Christmas is a magical time. There are occasions to look forward to, people to see and things to celebrate.
But for anyone struggling with food and body image issues, Christmas can mean panic, fear and overwhelm. There’s food everywhere, there are family members that might make triggering comments and there’s generally lots of stress involved.
If you are dreading the holidays because you will be confronted and triggered in ways that you are afraid of, it’s really helpful to prepare yourself for it in the lead up. I used to be that person that was scared sh*tless of the Christmas holidays because I knew I wouldn’t handle it well, but I’ve come a long way since then. Here are some things that worked for me, and I hope they will give you comfort too.
Think about who your support person is ahead of time. Who can you call when sh**t hits the fan and you need to rant? I call this the “safe purge”; letting your emotions out in a safe way to someone who’s there for you rather than numbing your feelings through food, restriction or self-hate.
Know that you can eat whatever you like
Try not to put any restrictions on yourself; instead, know that you can eat whatever you want. By doing this, you are disarming your internal battle and no longer giving food all the power. I know this might seem scary at first, but it can really take the pressure away.
Avoid too much alcohol
Binge drinking is a prelude to binge eating. It’s a slippery slope, so my suggestion is to keep the alcohol to a minimum.
You don’t have to eat every festive dish in order to enjoy the holidays
Have the mentality that this is not the last time you will ever eat certain foods. By doing so, you stop the mentality of “now or never” which is often followed by binge eating everything in the buffet out of fear of missing out.
Don’t use the impending New Year as an excuse to binge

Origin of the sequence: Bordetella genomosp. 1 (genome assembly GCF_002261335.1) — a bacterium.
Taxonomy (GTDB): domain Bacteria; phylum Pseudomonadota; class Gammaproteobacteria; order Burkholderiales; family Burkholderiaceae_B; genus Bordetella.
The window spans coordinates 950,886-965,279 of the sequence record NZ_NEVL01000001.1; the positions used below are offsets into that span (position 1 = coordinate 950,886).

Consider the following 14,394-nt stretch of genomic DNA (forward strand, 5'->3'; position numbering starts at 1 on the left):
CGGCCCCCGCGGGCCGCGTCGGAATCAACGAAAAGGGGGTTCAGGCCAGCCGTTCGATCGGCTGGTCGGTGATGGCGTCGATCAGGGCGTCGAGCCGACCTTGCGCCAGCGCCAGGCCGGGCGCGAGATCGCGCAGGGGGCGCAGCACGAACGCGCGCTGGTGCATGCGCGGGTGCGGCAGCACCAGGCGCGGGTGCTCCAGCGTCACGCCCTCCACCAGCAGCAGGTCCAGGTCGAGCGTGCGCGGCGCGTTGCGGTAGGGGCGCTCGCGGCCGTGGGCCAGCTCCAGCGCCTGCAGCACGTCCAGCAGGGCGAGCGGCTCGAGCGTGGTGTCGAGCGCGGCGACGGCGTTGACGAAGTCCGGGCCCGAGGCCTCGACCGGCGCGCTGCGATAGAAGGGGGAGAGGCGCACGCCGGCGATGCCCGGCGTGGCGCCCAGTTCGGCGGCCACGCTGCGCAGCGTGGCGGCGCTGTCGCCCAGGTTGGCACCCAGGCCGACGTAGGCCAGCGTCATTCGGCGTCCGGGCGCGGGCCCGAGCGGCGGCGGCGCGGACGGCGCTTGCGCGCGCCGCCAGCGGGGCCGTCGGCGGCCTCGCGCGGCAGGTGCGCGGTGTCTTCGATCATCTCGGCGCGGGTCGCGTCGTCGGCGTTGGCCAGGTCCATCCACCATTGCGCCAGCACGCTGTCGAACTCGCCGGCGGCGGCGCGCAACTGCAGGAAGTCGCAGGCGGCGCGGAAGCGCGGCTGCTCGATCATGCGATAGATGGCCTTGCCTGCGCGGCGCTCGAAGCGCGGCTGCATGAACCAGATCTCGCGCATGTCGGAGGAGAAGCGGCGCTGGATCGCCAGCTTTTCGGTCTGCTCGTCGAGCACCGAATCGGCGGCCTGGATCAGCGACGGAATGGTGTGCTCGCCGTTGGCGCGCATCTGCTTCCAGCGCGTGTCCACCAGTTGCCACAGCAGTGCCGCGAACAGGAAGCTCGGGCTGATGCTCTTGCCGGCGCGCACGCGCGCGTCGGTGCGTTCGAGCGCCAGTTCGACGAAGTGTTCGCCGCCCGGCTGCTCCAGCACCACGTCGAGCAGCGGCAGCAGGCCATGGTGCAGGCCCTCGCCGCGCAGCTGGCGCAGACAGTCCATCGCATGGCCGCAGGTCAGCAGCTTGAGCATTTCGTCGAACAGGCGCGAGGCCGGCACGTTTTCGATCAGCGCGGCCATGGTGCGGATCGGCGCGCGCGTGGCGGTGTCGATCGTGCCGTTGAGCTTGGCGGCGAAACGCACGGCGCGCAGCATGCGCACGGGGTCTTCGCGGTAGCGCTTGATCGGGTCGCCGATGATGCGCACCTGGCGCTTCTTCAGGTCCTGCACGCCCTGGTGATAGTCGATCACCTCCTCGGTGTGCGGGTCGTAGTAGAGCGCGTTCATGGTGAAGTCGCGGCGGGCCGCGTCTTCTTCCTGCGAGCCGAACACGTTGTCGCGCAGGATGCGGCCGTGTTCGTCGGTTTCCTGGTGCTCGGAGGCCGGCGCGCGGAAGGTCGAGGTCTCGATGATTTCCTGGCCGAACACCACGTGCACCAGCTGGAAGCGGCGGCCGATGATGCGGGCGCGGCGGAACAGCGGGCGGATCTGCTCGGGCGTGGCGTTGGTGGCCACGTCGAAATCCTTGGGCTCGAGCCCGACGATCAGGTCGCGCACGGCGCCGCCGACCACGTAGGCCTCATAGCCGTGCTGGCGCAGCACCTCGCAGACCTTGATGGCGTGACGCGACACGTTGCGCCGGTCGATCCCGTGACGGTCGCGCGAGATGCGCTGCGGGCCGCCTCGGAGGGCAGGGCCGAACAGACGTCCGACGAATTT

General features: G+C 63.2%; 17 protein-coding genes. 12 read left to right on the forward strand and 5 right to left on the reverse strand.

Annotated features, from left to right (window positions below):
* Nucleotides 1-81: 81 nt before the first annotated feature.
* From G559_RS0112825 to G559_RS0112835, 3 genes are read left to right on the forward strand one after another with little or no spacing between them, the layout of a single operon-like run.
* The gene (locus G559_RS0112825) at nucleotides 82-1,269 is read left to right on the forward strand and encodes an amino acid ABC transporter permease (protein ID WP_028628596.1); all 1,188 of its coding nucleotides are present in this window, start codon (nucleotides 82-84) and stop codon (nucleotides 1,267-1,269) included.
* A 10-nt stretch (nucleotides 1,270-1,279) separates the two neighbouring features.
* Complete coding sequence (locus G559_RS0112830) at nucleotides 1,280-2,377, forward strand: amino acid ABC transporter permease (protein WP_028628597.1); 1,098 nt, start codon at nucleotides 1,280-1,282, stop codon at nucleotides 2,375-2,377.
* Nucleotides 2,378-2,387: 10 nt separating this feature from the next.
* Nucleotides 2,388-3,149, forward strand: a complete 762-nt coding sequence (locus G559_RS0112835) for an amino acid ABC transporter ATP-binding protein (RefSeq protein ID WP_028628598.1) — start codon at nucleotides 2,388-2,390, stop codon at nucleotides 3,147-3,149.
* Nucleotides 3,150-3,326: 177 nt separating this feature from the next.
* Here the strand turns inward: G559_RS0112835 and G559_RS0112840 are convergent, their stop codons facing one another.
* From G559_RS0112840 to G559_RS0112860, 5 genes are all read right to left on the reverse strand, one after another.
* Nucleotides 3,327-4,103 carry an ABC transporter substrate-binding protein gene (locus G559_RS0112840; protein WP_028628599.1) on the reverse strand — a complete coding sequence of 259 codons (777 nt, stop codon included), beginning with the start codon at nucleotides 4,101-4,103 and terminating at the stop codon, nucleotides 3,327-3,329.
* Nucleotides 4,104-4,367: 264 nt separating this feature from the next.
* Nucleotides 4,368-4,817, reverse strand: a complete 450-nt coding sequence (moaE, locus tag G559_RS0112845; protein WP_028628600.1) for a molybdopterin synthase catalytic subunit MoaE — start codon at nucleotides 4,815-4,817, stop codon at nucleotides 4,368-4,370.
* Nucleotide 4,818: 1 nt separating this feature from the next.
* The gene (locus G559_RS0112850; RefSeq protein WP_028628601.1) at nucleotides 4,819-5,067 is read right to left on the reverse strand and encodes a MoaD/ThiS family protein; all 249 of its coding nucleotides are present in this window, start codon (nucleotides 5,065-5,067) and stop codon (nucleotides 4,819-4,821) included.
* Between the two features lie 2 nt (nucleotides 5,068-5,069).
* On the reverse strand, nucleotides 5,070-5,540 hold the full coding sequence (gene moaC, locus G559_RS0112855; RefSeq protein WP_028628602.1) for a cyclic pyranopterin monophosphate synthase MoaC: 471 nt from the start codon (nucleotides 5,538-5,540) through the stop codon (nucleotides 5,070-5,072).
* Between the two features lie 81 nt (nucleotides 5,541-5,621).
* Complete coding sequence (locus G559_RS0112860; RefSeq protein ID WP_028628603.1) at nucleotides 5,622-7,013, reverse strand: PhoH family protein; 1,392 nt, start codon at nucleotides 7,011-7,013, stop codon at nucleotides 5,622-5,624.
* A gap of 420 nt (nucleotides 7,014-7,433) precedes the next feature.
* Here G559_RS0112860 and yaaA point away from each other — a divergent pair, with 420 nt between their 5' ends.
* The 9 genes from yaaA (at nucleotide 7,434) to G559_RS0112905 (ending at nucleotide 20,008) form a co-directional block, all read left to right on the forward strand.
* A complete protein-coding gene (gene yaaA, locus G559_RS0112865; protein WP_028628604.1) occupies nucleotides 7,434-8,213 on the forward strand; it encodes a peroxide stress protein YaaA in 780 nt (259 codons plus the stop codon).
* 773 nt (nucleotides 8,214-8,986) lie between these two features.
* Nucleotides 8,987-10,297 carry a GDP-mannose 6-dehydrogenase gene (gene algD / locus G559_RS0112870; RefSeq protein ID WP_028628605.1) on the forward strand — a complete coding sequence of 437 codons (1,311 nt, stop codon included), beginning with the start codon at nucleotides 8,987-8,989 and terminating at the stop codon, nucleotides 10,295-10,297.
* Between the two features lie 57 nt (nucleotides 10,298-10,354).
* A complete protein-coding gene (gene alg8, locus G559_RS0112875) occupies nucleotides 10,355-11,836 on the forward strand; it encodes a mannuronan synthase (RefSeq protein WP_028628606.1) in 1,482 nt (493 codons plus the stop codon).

This is a big one. Know that every day counts and that every day and every moment is a new opportunity. When you wake up each morning, tell yourself, “today I will do my best to move further towards a life of health and wellness”.
Accept that being with family can be tough
For so many of us, our families are where our disordered eating started. When you get home you suddenly feel like that 15-year old girl again who was always dieting and wanted to lose weight. Be prepared for that. Know that it’s going to happen, and when it does, try to pull yourself away from the situation and watch your instincts with curiosity rather than guilt and shame. Instead of ignoring or numbing them, try to sit with any feelings that come up and let them pass through you.
Prepare a list of potential triggers
Whilst you can’t always control what triggers you (especially in family situations), you can anticipate it and prepare to react differently from in the past. It’s like knowing a movie line before it happens. When it does happen, you have anticipated it and are mentally prepared for it. Take a couple of minutes now to journal about the things that might trigger you, and think about how you can better deal with the situation when it arises.
Have an SOS tool kit handy
Think about how you are going to soothe yourself when you are stressed, upset, angry, hurt or frustrated. My suggest is to create a “SOS-self care tool kit” of things that you know make you feel like yourself again.
- Go for a walk or light jog around the block
- Journal – let all your emotions out on paper
- Take a couple of deep breaths
- Have an epsom salt bath
And always remember…
If you binged or feel guilty about what you ate the day before, wake up and forgive yourself. One day doesn’t ruin everything and doesn’t make you a bad person or anything less than who you are. Ask yourself what is going to make you feel like you again, do that thing and then move forward.